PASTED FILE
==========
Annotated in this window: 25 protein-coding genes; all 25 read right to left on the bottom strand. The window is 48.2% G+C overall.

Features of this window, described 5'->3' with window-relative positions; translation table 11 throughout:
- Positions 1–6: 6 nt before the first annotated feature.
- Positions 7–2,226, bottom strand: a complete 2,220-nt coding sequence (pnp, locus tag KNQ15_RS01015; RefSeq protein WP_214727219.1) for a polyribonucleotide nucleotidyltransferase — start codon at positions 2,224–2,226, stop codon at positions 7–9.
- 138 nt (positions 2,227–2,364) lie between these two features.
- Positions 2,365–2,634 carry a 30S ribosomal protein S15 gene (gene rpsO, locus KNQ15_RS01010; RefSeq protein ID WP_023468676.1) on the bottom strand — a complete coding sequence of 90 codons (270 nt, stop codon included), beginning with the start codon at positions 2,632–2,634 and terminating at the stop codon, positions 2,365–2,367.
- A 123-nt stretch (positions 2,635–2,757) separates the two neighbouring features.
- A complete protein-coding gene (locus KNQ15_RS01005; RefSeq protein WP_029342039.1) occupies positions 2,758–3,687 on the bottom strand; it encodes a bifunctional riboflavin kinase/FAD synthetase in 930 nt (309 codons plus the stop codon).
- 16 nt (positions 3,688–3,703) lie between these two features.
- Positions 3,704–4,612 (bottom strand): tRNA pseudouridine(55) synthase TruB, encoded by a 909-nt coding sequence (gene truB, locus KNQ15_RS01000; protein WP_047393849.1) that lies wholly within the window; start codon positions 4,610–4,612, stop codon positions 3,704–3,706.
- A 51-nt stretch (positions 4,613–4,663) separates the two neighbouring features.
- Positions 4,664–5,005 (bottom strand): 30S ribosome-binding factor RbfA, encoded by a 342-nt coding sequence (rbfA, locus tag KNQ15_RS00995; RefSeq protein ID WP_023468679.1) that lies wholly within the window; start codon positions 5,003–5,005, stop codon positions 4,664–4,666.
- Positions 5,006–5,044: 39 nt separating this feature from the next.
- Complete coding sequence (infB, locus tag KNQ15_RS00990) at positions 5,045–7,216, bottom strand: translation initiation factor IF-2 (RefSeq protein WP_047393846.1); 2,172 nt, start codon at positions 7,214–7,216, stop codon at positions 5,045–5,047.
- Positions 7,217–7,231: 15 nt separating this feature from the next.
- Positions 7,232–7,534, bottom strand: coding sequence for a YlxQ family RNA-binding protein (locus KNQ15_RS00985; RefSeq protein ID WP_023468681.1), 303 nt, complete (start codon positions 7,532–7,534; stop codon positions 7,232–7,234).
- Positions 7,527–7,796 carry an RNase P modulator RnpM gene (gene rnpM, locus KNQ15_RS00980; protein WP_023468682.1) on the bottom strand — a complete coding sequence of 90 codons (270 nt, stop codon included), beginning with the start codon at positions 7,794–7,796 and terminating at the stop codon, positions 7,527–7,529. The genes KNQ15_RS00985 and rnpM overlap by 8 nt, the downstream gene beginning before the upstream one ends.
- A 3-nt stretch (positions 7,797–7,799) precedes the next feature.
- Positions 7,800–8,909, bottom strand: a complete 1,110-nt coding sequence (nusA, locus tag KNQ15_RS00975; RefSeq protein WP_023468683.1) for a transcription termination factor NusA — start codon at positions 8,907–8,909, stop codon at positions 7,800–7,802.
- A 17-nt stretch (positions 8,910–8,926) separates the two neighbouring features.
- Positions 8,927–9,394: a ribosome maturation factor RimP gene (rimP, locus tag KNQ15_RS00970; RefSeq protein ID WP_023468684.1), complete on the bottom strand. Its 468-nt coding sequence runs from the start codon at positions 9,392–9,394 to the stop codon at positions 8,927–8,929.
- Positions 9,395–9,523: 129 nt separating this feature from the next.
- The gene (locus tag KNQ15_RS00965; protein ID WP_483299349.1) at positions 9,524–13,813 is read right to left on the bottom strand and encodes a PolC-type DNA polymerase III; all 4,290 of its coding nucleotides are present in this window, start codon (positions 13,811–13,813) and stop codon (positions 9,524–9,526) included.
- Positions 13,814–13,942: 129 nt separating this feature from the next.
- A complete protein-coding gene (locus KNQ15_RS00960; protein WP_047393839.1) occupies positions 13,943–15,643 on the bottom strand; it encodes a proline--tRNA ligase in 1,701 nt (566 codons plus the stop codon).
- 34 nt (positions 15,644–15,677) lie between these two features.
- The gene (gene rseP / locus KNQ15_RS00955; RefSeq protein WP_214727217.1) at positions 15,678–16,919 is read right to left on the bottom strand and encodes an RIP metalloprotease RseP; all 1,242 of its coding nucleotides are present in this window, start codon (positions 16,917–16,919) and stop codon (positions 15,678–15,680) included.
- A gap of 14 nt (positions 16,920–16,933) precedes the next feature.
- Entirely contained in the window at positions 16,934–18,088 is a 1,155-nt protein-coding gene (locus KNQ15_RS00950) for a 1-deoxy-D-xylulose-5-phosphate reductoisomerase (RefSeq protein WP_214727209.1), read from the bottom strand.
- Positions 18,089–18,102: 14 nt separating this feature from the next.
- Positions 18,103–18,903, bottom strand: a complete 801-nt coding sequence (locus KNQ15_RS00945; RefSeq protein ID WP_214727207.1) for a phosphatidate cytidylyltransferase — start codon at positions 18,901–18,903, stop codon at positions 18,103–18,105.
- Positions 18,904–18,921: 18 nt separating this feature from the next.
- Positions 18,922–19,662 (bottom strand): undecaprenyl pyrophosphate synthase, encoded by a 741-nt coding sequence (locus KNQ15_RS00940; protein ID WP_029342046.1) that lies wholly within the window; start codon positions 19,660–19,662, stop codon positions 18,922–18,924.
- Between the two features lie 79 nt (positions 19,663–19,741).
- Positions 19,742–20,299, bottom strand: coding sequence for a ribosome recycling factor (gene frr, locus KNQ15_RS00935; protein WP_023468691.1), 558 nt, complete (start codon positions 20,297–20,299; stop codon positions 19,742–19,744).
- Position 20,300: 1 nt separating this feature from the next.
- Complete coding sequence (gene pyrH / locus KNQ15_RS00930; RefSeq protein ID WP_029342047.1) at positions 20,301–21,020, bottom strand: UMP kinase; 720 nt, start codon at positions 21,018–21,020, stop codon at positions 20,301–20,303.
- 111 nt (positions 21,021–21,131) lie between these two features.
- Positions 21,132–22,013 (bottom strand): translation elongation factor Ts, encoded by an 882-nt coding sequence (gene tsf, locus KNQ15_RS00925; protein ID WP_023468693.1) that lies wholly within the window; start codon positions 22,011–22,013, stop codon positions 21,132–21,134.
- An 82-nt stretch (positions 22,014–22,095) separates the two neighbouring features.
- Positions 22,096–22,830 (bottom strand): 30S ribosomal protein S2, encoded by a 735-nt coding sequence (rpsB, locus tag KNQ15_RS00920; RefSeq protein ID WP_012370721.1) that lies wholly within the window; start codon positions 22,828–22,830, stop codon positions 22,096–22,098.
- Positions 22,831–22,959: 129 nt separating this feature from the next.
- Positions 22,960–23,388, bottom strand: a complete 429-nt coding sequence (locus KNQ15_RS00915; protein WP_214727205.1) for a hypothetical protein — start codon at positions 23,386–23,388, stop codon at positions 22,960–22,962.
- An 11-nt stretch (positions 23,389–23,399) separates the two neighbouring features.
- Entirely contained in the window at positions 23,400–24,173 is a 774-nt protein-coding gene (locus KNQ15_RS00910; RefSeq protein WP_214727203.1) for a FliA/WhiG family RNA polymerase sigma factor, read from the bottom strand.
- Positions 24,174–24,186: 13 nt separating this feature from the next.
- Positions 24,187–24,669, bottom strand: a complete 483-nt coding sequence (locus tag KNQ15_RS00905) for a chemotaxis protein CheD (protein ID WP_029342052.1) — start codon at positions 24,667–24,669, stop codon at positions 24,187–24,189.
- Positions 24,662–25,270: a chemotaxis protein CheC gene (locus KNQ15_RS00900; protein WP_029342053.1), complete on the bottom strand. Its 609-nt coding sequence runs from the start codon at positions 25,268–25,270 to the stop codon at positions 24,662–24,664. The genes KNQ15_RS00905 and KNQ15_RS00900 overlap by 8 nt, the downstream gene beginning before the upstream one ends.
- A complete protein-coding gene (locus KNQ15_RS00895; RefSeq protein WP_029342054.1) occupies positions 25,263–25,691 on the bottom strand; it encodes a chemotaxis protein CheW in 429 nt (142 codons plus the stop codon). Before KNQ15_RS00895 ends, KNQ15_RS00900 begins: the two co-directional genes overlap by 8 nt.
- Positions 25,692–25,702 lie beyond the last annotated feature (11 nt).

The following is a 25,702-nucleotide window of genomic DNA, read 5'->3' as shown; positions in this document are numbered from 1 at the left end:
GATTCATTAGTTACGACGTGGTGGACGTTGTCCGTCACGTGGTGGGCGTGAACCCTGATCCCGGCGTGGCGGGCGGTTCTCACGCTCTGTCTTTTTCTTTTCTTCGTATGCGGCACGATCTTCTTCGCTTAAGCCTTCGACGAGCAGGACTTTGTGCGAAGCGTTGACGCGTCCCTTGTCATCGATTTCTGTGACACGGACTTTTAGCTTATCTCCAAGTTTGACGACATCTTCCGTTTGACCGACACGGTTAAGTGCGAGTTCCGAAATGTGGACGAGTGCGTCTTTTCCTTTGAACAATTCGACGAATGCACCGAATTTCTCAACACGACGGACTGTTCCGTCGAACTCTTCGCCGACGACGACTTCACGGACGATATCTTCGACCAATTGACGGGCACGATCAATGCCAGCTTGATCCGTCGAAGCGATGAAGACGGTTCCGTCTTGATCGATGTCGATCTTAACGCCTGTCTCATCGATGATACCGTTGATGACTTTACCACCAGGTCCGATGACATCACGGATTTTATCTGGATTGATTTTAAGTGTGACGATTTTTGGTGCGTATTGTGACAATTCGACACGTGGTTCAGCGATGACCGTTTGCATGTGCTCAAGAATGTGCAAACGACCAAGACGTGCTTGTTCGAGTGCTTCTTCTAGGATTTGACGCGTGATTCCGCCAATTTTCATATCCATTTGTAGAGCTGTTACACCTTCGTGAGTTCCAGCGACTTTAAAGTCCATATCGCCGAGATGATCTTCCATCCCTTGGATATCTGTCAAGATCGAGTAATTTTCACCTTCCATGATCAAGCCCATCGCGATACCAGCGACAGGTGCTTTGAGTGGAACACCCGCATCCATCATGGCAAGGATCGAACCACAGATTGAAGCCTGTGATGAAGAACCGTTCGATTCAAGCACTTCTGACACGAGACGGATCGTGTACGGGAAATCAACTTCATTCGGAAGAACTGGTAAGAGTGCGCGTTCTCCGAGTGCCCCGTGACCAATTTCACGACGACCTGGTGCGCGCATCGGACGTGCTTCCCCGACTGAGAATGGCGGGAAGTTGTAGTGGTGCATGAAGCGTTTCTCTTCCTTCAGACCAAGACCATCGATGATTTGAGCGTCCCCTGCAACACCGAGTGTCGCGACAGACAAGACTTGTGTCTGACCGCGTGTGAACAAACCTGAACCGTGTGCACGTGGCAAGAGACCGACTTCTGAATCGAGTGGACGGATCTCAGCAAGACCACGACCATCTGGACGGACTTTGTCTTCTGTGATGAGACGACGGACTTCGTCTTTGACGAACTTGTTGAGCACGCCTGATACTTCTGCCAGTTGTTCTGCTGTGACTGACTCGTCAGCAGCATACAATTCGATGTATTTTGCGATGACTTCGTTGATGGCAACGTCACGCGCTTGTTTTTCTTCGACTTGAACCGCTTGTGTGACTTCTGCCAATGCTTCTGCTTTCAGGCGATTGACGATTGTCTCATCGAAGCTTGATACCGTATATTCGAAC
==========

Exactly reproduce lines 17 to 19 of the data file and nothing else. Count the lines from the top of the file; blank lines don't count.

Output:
- Positions 7,527–7,796 carry an RNase P modulator RnpM gene (gene rnpM, locus KNQ15_RS00980; protein WP_023468682.1) on the bottom strand — a complete coding sequence of 90 codons (270 nt, stop codon included), beginning with the start codon at positions 7,794–7,796 and terminating at the stop codon, positions 7,527–7,529. The genes KNQ15_RS00985 and rnpM overlap by 8 nt, the downstream gene beginning before the upstream one ends.
- A 3-nt stretch (positions 7,797–7,799) precedes the next feature.
- Positions 7,800–8,909, bottom strand: a complete 1,110-nt coding sequence (nusA, locus tag KNQ15_RS00975; RefSeq protein WP_023468683.1) for a transcription termination factor NusA — start codon at positions 8,907–8,909, stop codon at positions 7,800–7,802.